Hiking boots don’t always need to be heavy – but they can be and these are often called ‘heavyweight hikers’ too. They’re typically more traditional in design, coming in materials like full grain leather and focus on support and rigidity. In terms of waterproofing, they can be excellent too, especially on things like river crossings or boggy situations where you may need to walk through deeper water or mud than the lower ankle hiking shoes out there offer. If you know you’re someone who also needs a bit more ankle support, a hiking boot may be a better option for you. The downside is that a lot of hiking and even mountaineering boots can be very rigid and lack the kind of breathability that hiking shoes can offer. Its integral to think about the kind of terrain you expect to use your footwear in, as this will help you decide what’s right for you. For example, a hiking boot may well be the best option if you often find yourself in wet or cold terrain. This may be overkill if you’re hiking in the desert most of the year. We particularly liked the Salomon Quest 4 Gore-Tex and the Scarpa Ribelle Lite HD, both available as unisex.
Types of Trails Suitable for Hiking Shoes
Hiking and walking as a term covers anything you might do as an on your feet adventure. This could be much longer trails or taking in a backpacking trip where weight and speed are probably going to be your most important concerns. It could also be a more level grounded trail, day hikes and everything in between. Here are some of the scenarios you could expect to need hiking shoes and the differences between them.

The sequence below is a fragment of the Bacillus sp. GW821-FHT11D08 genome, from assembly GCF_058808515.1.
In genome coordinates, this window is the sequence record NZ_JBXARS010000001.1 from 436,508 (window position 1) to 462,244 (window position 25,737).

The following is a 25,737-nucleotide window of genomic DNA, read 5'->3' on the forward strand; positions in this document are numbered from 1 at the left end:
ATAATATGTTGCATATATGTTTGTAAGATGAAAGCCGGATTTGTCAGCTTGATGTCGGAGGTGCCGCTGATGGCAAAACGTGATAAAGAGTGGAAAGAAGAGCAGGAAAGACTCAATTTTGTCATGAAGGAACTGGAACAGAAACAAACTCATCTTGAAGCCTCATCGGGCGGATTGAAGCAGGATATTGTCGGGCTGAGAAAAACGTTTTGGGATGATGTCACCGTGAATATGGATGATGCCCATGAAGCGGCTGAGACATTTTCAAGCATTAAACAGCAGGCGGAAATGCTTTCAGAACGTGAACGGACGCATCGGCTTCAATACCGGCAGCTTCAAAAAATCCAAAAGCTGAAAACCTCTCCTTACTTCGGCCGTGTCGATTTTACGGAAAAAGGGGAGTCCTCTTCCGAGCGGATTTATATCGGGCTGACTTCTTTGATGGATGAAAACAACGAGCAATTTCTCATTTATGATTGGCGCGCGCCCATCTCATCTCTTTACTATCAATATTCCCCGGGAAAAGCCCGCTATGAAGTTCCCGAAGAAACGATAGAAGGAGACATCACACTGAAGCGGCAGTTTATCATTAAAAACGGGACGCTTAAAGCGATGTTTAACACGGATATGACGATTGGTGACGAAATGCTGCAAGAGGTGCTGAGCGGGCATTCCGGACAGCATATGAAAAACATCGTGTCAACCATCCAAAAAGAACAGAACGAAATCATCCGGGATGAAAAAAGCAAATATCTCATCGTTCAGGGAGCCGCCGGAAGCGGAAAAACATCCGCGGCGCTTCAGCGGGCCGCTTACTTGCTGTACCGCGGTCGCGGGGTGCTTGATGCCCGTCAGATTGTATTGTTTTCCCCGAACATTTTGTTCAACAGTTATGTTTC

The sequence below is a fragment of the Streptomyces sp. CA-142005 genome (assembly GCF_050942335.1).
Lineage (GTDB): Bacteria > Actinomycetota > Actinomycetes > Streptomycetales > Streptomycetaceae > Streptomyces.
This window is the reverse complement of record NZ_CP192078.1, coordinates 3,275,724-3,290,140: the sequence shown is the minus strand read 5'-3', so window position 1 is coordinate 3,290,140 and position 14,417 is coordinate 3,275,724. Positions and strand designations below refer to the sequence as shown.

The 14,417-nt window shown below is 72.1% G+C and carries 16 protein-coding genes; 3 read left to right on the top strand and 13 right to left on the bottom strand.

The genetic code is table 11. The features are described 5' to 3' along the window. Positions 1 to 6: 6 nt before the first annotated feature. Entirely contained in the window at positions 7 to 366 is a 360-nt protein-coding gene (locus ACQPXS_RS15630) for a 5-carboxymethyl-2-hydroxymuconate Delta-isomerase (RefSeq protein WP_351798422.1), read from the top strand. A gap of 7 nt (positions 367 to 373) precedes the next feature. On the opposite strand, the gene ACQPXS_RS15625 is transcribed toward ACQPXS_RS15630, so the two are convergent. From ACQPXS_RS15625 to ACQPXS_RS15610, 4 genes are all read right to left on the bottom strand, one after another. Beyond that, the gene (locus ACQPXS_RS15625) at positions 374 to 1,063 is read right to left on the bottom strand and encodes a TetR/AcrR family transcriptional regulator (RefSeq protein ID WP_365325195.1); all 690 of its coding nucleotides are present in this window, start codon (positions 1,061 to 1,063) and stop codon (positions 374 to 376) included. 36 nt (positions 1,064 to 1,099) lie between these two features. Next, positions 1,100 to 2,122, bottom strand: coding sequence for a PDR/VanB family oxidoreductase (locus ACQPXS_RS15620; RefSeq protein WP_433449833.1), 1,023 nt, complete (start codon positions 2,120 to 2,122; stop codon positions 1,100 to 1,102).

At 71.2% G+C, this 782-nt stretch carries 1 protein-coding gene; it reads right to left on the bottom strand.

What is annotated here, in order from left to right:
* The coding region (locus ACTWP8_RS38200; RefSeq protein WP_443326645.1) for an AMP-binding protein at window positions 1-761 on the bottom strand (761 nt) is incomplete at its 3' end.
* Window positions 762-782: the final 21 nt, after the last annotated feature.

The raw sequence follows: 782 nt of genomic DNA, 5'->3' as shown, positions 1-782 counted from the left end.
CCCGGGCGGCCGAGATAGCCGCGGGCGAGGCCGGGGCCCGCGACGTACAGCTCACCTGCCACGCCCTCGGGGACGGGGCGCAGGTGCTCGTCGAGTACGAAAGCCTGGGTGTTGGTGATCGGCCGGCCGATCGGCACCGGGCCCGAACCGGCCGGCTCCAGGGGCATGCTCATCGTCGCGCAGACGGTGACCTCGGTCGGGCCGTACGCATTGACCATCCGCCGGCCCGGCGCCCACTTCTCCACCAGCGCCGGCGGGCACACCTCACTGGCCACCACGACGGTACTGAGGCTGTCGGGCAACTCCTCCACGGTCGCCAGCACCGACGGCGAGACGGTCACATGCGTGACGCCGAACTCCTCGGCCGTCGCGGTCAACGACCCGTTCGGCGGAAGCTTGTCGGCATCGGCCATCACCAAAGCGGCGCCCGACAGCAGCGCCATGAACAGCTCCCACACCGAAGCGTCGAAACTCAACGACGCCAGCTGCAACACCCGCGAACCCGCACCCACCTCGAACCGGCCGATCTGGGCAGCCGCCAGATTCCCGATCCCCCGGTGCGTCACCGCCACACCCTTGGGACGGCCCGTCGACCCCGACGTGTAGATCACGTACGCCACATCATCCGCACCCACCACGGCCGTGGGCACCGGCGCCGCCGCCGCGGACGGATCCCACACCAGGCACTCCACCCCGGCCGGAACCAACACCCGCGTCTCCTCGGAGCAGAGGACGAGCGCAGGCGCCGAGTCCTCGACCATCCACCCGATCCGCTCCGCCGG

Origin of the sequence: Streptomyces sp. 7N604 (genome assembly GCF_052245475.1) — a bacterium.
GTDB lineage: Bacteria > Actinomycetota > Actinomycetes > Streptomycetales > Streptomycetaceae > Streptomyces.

Ultralight backpackers will tell you that all you need is an ultralight shoe to take on some of the most demanding trails in the world. Would we agree? Well, as you may have gathered by now, we always say it really depends on you and your experience. If you know that you’re a little bit less stable on your feet, you might want to opt for something more like a hiking boot than a shoe. This also goes the same for weather – if you’re going to encounter deep snow, a lightweight hiking shoe may not cut it. However, for the majority of uses, you will find that a waterproof hiking shoe will be great for long-distance hikes. For long distance hikes, you want a shoe that feels ultimately comfortable and ready for any terrain. We’d recommend the Danner Women’s Trail 2650 which is also available as men’s and unisex or the Danner Panorama Mid which is also available as women’s or unisex.
Really, as above, if you’re looking to try and keep things light weight and want to improve fatigue and go further on the trail, a waterproof hiking shoe will be a great addition for backpacking. It’s been said that the weight you carry on your feet is x5, so if you’re backpacking you will really notice this! With backpacking, it really depends on your pack weight, but opting for a lightweight waterproof hiking shoe is going to give you protection in every scenario you’re likely to find yourself in.
If you’re more of a day hiker, depending on where most of your hikes take place, you should be more than ok wearing pretty much any of the waterproof hiking shoes we’ve recommended in our round up. Obviously pay attention to the kind of conditions you are likely to encounter the most – for example, if you’re used to hiking in boggy and wet conditions, a pair of higher boot style hiking shoes may be better for you. If you spend most of your time in the desert or dry places or are also a fair-weather hiker, a good pair of lightweight hiking shoes would fit the bill well. Every shoe we’ve recommended here would be suitable for day hiking, especially so as they all are rated waterproof.